Op-Ed; Voters have spoken, darn it
Boston Herald, March 17, 2001
My political career suffered a major setback this week.
After years of secretly plotting a path to elected office, I finally had the chance for a sure-fire win Tuesday, only to see it thwarted by a last-minute dirty trick.
Making the loss particularly distressing was the fact that my decision to run came after much soul-searching, in which I pondered deeply on the conflicts of a journalist, whose job is to make politicians' lives miserable, seeking political office.
But some calls to service must be answered, and after sitting out several elections I know I could have won, I decided this was my year.
I would run for non-veteran custodian of the War Memorial for the Town of Westboro.
Before you say "Non-veteran what?" know that a pol's first elected office is the most important one: Today, non-veteran custodian of the War Memorial; tomorrow, state rep, then lieutenant governor, senator and 1600 Pennsylvania Ave.
Or, in another scenario, I play the race card and take advantage of my ethnicity to join the National Association of Black Elected Officials. (In one happy fantasy, I'd ask a colleague: "What do you do?" "I'm mayor of Detroit." "Really? I'm non-veteran custodian of the War Memorial in Westboro.")
The trick, however, is not actually filing for the office, which no one in recent memory has. That means anyone with four or so write- in votes gets the job, which is a lot easier than scrounging up 50 nominating signatures.
With the local newspaper reporting no filers a week before the deadline, I only had to convince Julia, my better half, and a couple of neighbors.
Julia was the tough one.
"You're making a mockery out of the electoral process," she said.
After promising I'd really take care of the monuments, I eventually got her support. With the other two votes a phone call away, I headed to the polls, where I found Stephen Winchell's name printed on the ballot for office.
I gave up on calling the neighbors.
“Stephen who?" I asked Nancy Yendriga, the town clerk, when I called her for results the next day.
"He works for the town Department of Public Works. I begged him to run. I didn't want to go through 1,000 write-ins," she said, explaining that counting votes for Donald Duck and Goofy can take an awful lot of time.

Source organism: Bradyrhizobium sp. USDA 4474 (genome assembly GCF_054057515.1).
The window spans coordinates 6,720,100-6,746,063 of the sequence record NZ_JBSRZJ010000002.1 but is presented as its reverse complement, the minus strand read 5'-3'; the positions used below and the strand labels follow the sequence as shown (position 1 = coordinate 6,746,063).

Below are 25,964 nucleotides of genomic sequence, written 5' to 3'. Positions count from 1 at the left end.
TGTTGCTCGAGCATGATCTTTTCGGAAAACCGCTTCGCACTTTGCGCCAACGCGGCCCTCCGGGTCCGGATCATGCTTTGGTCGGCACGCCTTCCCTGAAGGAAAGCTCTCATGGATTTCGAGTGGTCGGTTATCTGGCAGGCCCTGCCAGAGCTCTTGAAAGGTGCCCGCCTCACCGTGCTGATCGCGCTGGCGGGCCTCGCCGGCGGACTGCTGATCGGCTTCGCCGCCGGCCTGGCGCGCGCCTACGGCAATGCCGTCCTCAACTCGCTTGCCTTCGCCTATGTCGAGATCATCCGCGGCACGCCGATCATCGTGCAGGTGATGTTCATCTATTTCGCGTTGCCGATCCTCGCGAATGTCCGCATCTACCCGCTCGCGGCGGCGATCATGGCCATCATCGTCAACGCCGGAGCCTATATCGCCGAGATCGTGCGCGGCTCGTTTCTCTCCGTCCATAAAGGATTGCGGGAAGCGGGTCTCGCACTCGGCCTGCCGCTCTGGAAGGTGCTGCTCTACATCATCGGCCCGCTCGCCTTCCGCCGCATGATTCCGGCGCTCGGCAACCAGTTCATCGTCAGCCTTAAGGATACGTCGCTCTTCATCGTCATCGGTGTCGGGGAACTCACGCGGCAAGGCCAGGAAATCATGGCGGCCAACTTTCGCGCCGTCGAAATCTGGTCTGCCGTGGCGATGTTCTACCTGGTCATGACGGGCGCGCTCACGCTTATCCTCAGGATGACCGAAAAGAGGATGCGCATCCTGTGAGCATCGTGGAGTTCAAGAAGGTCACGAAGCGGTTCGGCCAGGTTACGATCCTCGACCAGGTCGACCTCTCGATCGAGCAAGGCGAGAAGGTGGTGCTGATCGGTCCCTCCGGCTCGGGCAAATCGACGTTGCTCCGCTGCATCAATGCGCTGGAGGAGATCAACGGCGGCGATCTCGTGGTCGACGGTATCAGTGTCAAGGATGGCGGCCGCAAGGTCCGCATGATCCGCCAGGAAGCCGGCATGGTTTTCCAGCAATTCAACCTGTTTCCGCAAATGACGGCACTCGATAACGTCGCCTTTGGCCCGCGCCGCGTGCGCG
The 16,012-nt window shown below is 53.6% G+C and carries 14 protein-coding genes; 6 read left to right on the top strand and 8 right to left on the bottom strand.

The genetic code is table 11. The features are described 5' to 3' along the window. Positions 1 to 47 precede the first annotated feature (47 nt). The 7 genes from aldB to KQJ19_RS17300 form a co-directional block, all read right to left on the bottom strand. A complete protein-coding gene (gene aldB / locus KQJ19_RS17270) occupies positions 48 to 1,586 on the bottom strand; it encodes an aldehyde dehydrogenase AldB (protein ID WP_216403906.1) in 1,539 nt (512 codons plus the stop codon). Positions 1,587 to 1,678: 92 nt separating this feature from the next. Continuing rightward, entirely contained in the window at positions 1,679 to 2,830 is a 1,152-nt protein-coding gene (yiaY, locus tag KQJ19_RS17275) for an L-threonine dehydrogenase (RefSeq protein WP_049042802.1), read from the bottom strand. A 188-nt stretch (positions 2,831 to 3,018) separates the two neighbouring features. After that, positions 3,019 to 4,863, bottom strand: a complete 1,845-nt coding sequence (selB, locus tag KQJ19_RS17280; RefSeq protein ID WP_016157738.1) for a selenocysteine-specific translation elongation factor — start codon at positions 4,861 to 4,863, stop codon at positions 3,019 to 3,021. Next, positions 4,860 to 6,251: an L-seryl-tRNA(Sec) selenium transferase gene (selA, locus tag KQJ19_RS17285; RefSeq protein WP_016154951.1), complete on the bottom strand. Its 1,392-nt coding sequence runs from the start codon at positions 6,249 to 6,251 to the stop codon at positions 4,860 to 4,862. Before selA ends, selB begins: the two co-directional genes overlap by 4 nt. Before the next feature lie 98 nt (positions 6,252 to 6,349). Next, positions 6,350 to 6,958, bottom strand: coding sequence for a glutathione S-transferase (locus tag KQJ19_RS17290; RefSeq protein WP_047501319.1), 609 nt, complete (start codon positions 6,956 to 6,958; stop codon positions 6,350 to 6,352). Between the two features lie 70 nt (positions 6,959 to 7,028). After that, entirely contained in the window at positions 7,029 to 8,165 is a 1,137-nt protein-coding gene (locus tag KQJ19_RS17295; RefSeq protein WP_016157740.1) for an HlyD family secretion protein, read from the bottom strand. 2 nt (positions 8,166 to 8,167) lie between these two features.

Because Winchell takes care of the monuments anyway as part of his job, Yendriga thought he'd be a good fit, though she hadn't been able to convince him previously.
"Last year he got the most votes: four. But he declined," she said.
This time he won 1,347-2. But two years ago four votes were enough for Timothy A. Dodd, who at 18 took another custodian-of-the- memorial seat and became the youngest elected official in Westboro.
"His father is town counsel. They thought it was hilarious. I didn't think it was particularly funny," Yendriga said.
"He's still in office until 2002, though he's AWOL. He went to college out of state. After that I said, `This is ridiculous'," she said.
If Westboro voters agree with her, they'll approve Article 52 at Town Meeting today, which would make the position appointed, on a par with the two offices of fence viewer and measurer of wood.
"I don't know what that is. I guess if you have a cord of wood they can tell you if it's really a cord," Yendriga said.
Actually, the job I really want is boundary walker, who is the person who checks the border markers every five years to make sure neighboring towns like Northboro or Shrewsbury aren't stealing Westboro land.
Hey, all I need is approval from just two selectmen. Now that's easier than running for non-veteran custodian of the War Memorial after all.